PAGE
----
THE JERUSALEM conversion office of the Chief Rabbinate.
(photo credit: MARC ISRAEL SELLEM/THE JERUSALEM POST)
The Rabbi Riskin affair must spell the beginning of the end of the Chief Rabbinate. This article comes to suggest how to hasten the end.
A frontal attack is doomed to failure as long as government coalitions need the religious parties. Those parties need the Chief Rabbinate. It is a major font of their power, providing money and jobs to thousands. I suspect the Bayit Yehudi (Jewish Home) party craves its existence as well so that one day it can conquer its budgets and control its patronage. Cry “abolish!” to the heavens until very moons of Saturn resound: Nothing will happen.
A peaceful civic revolt begins with one step. If it succeeds its momentum crushes even politicians. My suggestion is just to ignore, bypass and outflank it. It would take just one courageous rabbi to show the way. His example would be followed by more and more as courage becomes infectious.
No longer would be couples be forced to go abroad to get married. The bypass and outflanking would begin with the rabbi conducting the wedding ceremony in Israel obtaining foreign marriages certificates for the wedded couple, and then have the Interior Ministry recognize the marriage. The couple would have all the civic status and privileges of their new status, without needing a Chief Rabbinate certificate.
How can that be done? Here are a few hypothetical scenarios, which rabbis and experts in law can flesh out.
• Scenario one. Rabbi “A” conducts a marriage ceremony in Israel. Fellow-rabbi “B” in country “X” follows the ceremony on Skype or even takes part in it. The Israeli rabbi gives the bride her ketuba, the traditional marriage contract, as he is bound to do. The overseas rabbi “B” has arranged for an official certificate of marriage in his country.
The couple then brings the overseas certificate to the Interior Ministry, which must register the marriage and make the necessary changes in the population registry. (By international practice and under a High Court ruling the ministry must recognize the marriage.
• Scenario two. The Israeli rabbi conducts the marriage here, and hands the bride her ketuba. The rabbi or the couple has arranged proxy marriage in country “Y” that issues such certificates, that is “stand-ins” represent the absentees. The marriage certificate would be presented to the Interior Ministry, and recognized as valid as in scenario one.
In both the scenarios, there would be one preliminary step. Prior to the wedding, the couple would have to send all relevant documents required by the relevant foreign country. Translations and notarization are expensive. If such costs exceed the registration fees in Israel, the difference should be paid by the relevant rabbinical group or a fund established for that purpose.
Legal experts will need to find a foreign jurisdiction (country, state or province) that permits the foreign rabbi to issue a certificate for marriage to nonresident foreign citizens. A preliminary glance shows that some countries do permit this, such as Brazil or El Salvador. (I have not examined any of the countries in Asia or Africa. Of the hundred-plus non-Muslim nations which exist, there must be more than one available for this.) • Scenario three.
This could be the fun scenario for those who want a honeymoon cruise. The wedding ceremony would be conducted in Israel, as usual, the ketuba handed to the wife as usual. In groups of several dozens, a small ship then takes the couples on an overnight cruise to Cyprus, and anchored at a port there, a Cypriot official boards and works through all the necessary documents, and issues licenses.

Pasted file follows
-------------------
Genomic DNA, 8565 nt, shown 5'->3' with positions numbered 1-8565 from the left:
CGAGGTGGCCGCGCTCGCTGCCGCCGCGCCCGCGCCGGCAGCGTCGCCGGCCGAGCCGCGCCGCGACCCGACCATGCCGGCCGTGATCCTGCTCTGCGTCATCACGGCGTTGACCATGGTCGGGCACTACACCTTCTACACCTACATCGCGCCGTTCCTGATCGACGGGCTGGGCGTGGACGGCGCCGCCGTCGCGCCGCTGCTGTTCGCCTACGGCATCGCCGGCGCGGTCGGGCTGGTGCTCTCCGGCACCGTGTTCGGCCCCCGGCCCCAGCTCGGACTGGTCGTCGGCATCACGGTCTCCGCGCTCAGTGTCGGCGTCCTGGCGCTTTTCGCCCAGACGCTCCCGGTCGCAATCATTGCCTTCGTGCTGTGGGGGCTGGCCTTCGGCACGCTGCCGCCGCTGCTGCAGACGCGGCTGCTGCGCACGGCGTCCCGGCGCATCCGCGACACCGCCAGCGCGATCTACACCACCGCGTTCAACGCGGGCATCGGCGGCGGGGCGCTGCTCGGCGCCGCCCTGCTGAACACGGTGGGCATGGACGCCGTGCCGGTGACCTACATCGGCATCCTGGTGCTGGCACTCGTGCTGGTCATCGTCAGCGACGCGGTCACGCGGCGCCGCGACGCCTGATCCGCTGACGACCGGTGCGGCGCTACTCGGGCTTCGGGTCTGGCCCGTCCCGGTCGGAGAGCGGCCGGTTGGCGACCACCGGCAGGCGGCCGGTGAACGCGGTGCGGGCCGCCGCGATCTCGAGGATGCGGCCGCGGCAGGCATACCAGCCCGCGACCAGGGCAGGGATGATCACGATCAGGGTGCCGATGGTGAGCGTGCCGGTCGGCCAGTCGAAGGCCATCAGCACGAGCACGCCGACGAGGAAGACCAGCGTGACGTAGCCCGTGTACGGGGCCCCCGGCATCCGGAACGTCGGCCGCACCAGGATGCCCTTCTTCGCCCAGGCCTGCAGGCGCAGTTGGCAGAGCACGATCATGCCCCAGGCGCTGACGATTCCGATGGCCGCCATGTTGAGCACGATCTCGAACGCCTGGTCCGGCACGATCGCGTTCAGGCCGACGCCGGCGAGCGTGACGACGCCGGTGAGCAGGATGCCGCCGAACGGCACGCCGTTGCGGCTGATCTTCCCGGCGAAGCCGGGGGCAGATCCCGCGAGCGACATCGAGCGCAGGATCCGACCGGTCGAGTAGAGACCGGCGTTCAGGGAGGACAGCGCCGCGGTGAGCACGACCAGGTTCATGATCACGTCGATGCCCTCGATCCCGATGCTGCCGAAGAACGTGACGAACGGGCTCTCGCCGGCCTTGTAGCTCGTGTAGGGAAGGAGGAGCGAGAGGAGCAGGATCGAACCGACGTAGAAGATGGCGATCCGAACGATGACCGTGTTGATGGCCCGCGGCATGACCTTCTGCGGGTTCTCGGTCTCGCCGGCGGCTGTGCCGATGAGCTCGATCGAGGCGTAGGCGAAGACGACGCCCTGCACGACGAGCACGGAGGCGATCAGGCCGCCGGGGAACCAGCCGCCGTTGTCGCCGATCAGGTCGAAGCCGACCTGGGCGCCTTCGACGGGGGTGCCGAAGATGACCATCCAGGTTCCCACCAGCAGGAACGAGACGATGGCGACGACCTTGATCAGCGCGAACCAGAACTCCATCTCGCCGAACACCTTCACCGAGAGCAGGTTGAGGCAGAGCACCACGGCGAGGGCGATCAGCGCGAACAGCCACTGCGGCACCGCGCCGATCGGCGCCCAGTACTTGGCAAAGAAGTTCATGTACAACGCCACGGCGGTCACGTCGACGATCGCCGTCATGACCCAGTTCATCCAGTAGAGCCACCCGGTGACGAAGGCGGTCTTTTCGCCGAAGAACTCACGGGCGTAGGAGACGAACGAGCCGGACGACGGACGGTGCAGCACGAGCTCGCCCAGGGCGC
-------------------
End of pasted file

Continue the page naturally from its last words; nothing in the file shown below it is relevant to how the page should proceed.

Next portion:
If not all the formalities can be performed on shipboard, it could require a land visit. The idea could become a hit for a short honeymoon. Part of the costs such as fees required for the documents should be handled as in the previous scenarios. Here the profit motive of travel agencies could be harnessed to the cause.
If only one rabbi with courage took the first step, more and more would follow. Just imagine: Eventually thousands of Israelis would choose one of these ways. The Chief Rabbinate becomes irrelevant in fact and not just in theory.
Will such an orthodox rabbi step forward? Already Rabbi Shlomo Wilk, a Jerusalem rabbi who heads the Mahanayim yeshiva in the Ohr Torah-Stone complex, has had the courage to call for an end to the Rabbinate just last week in the Makor Rishon newspaper. Remember, this is the paper favored by the religious-Zionists and follows a strong line in support of Bayit Yehudi. (I do not suggest he be the one.
I merely quote him to show how the Chief Rabbinate is openly dismissed in an Orthodox newspaper.) As for me, I would love to see a civil revolt against the Rabbinate, as in what I call scenario number four. Hundreds of couples register with Tzohar and other rabbis, and gather outside of the new interior minister’s home, in a legal assembly overflowing the streets. Their families and friends join them, and a rabbi with a loudspeaker conduct a mass wedding ceremony. The couples invite the minister, Silvan Shalom, and Mrs. Judy Shalom Nir-Mozes as guests of honor. The couples present him with all their documents and invite him to register their marriages.
Okay – he won’t come. Do it in Rabin Square in Tel Aviv and a half a million supporters will turn out. Civil revolt.
No one registers at the Interior Ministry until all can do so.
Civil revolt by peaceful means.
Call it a dream. The first rabbi to step forward can begin to make it a reality.
Avraham Avi-hai has served in the offices of prime ministers, and has written widely on Israeli and Jewish affairs. Dr. Avi-hai is a former member of the Jewish Agency and World Zionist Organizations as world chairman of Keren HaYesod-United Israel Appeal.
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